(The Nub is a team effort skippered by Dick Starkey. Comments about blog issues are welcome. Previous Nubs may be found by scrolling below.)


Michael Brantley, the Ukraine, and the Lineup of Events

The other day on MLB Now, host Brian Kenny disagreed with other panelists on the stature of Cleveland’s Michael Brantley. His fellow pundits rated Brantley one of the MLB’s top left fielders after his .327- 20 HR- 97 RBI-23 of 24 SB season. Kenny said one breakout year among his five with the Indians did not establish Brantley as an elite player. We sided with the panelists, but have come to respect Kenny’s refusal to embrace a majority viewpoint, even a near-unanimous one.

“My go-to move,” Kenny has written (in Sports on Earth) ”… is to bluntly point out the gap between perception and reality. Swimming against the tide is a full-time job, but there’s always plenty of work.”

The gap between widely pitched biased accounts in the field of international politics should concern all of us who depend on home-based media for our news. The positive spin on the way our team plays the game against overseas opponents is seldom challenged for one main reason: stories involving the adversaries are seldom covered first-hand; “objective” media reports, therefore, are, in fact, official Team USA versions of the reality.

Robert Parry of Consortium News identified a typical example of what can only be called propaganda in last Saturday’s NY Times. Under a story headed “WAR IS EXPLODING ANEW IN THE UKRAINE” – in this case, covered by reporters on the scene – the “paper of record” disregarded the crucial basis of the conflict. Parry identifies the deviousness this way:

“One way the Times has falsified the Ukraine narrative is by dating the origins of the crisis to several months after the crisis actually began. So, the lead story in Saturday’s editions ignored the actual chronology of events and started the clock with the appearance of Russian troops in Crimea in spring 2014…In other words, the story doesn’t start in fall 2013 with the extraordinary U.S. intervention in Ukrainian political affairs – spearheaded by American neocons, such as… Assistant Secretary of State Victoria Nuland and Sen. John McCain – nor with the U.S.-backed coup on Feb. 22, 2014, which ousted (the)elected President…and put one of Nuland’s chosen leaders… in as Prime Minister.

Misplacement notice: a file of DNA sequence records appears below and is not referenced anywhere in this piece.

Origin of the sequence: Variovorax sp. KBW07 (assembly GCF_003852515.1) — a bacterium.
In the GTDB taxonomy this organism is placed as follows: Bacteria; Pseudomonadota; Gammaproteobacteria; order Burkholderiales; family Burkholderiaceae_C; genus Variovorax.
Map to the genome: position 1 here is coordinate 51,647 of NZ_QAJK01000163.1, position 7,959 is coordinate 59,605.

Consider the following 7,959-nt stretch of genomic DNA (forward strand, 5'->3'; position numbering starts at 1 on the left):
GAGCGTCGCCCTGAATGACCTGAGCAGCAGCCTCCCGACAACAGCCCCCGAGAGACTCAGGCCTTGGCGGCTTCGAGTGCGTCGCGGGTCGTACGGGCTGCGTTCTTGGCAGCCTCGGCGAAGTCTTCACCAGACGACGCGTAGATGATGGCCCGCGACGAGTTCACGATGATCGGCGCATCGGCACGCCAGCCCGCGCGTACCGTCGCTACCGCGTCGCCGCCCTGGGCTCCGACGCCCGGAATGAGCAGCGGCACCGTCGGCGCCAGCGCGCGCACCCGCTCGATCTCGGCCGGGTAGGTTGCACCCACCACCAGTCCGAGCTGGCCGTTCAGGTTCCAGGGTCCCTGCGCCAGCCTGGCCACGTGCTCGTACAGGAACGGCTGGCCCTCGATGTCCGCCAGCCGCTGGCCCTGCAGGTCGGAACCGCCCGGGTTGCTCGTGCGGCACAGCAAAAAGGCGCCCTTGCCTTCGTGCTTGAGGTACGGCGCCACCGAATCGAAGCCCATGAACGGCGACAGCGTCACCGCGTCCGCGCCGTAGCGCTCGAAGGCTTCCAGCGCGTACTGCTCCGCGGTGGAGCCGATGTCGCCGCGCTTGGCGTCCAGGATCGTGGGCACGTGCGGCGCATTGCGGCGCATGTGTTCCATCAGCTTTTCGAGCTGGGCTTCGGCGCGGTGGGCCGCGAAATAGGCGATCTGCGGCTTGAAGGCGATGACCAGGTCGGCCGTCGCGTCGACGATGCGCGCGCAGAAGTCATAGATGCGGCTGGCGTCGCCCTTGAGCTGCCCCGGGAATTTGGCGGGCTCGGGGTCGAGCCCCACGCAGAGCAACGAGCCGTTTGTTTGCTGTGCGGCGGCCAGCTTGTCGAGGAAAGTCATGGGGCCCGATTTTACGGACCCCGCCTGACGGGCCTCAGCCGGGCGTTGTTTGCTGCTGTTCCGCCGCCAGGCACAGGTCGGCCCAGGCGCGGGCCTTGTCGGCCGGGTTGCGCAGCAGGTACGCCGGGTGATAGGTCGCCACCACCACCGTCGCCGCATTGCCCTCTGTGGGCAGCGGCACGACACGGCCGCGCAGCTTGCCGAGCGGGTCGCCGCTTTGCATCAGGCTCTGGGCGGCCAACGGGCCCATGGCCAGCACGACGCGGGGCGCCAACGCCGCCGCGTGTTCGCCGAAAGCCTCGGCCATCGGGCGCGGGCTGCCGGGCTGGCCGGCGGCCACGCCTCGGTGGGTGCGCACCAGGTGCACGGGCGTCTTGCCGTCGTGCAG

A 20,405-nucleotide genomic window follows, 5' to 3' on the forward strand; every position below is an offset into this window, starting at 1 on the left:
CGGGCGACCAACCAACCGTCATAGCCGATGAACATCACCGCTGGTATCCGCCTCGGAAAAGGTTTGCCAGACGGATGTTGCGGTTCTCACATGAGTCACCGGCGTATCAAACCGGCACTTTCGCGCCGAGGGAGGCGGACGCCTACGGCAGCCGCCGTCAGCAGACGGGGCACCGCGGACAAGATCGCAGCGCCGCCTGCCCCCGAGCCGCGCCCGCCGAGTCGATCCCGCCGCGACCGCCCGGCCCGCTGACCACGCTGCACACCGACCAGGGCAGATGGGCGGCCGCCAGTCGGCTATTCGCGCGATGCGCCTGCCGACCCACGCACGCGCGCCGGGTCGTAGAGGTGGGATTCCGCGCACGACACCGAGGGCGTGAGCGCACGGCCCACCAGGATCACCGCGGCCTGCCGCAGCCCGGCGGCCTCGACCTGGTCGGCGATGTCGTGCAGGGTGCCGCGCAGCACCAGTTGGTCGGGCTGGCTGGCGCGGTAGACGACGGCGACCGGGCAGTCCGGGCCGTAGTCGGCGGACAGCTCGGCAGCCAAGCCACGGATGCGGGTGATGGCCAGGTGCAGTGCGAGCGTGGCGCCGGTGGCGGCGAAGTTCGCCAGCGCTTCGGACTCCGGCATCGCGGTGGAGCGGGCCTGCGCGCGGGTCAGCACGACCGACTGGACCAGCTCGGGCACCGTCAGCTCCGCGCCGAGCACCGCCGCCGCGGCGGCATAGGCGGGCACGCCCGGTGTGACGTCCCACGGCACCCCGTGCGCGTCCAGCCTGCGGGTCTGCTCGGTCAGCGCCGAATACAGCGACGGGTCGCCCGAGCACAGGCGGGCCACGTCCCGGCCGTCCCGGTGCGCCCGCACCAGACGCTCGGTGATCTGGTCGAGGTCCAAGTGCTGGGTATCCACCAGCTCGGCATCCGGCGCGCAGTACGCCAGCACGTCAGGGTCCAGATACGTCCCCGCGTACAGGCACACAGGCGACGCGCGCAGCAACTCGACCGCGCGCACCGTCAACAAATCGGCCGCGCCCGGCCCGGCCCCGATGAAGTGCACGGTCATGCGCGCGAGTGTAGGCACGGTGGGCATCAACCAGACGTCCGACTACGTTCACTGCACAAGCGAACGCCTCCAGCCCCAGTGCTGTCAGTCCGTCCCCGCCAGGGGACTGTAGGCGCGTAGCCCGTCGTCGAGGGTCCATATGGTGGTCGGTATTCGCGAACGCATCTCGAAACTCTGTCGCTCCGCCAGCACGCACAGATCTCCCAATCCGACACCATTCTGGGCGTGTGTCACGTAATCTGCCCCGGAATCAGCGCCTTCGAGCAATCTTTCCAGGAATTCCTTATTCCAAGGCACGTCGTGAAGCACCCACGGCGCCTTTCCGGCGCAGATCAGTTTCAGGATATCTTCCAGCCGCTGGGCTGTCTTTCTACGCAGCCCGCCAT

Early this week, columnist Tom Friedman added his blame-the-Russians spin to the falsified narrative.   Sad how we count on the Times for straight news, and how misguided is that trust.

One more thing: Mikhail Gorbachev, the last Soviet leader and no friend of Vladimir Putin, laments the “triumphalism” of Team USA, which, he says, is dragging the world into a new “cold war.”

Not a ‘Money’ Movie Review: “American Sniper” lionizes the most despicable aspects of U.S. society—the gun culture, the blind adoration of the military, the belief that we have an innate right…to…banish( ) compassion and pity, a denial of inconvenient facts and historical truth…Many Americans…trapped in a stagnant economy… yearn for the supposed moral renewal and rigid, militarized control the movie venerates. These passions, if realized, will extinguish what is left of our now-anemic open society.”- Chris Hedges, TruthDig

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Ron’s Darling: In an MLB Now on-air survey of the game’s current “best hitters,” John Smoltz and the Times’ Tyler Kepner chose Tigers Miguel Cabrera and Victor Martinez, respectively, as the best. Ron Darling, whose broadcasting work with SNY and TBS, gives him greater opportunity to see more players in action than his colleagues do, submitted a less-acknowledged name; “ Freddie Freeman (of Atlanta) is amazing; he hits the ball with power to left and right…I don’t see anyone else like him.”

Slack-Time: Let’s cut new Commish Rob Manfred some slack: he sounds like he’ll be an acceptable leader, if not a strong one. On the one hand, he wants to make attracting “kids” to the game a priority, on the other, he clearly has no intention to work with the networks to get at least one World Series game played in daylight. Yet, Manfred surely knows failure to challenge a TV schedule that insures most playoff games end near midnight on the East Coast is an effective way to discourage youthful – and even adult – interest in the game.

Dubious Legacy: More disturbing to Mets fans – what’s left of them – is Manfred’s obvious embrace of Bud Selig’s cronyism toward financially beleaguered Fred Wilpon. The new MLB boss has burdened himself with that legacy despite the embarrassment Wilpon’s continued control of the Mets is afflicting on the game and the commissioner’s office.


(The Nub is a team effort skippered by Dick Starkey. Comments about blog issues are welcome. Previous Nubs may be found by scrolling below.)